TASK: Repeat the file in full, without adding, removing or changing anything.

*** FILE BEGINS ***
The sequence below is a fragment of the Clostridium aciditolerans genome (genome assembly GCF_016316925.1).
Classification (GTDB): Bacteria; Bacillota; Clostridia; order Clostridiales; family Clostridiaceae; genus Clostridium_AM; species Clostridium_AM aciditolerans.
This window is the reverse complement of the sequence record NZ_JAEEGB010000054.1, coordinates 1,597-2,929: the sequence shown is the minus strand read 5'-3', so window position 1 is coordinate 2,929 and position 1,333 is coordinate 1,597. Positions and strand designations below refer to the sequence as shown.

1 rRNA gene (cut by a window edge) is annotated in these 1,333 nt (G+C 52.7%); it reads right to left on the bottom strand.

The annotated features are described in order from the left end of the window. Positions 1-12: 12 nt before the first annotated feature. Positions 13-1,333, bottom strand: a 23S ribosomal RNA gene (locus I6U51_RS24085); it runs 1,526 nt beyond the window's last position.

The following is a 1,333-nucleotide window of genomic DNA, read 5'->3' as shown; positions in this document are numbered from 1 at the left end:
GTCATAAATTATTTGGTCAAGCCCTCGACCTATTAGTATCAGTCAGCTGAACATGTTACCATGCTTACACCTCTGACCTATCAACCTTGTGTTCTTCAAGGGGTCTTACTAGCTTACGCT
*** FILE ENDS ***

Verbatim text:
The sequence below is a fragment of the Clostridium aciditolerans genome (genome assembly GCF_016316925.1).
Classification (GTDB): Bacteria; Bacillota; Clostridia; order Clostridiales; family Clostridiaceae; genus Clostridium_AM; species Clostridium_AM aciditolerans.
This window is the reverse complement of the sequence record NZ_JAEEGB010000054.1, coordinates 1,597-2,929: the sequence shown is the minus strand read 5'-3', so window position 1 is coordinate 2,929 and position 1,333 is coordinate 1,597. Positions and strand designations below refer to the sequence as shown.

1 rRNA gene (cut by a window edge) is annotated in these 1,333 nt (G+C 52.7%); it reads right to left on the bottom strand.

The annotated features are described in order from the left end of the window. Positions 1-12: 12 nt before the first annotated feature. Positions 13-1,333, bottom strand: a 23S ribosomal RNA gene (locus I6U51_RS24085); it runs 1,526 nt beyond the window's last position.

The following is a 1,333-nucleotide window of genomic DNA, read 5'->3' as shown; positions in this document are numbered from 1 at the left end:
GTCATAAATTATTTGGTCAAGCCCTCGACCTATTAGTATCAGTCAGCTGAACATGTTACCATGCTTACACCTCTGACCTATCAACCTTGTGTTCTTCAAGGGGTCTTACTAGCTTACGCT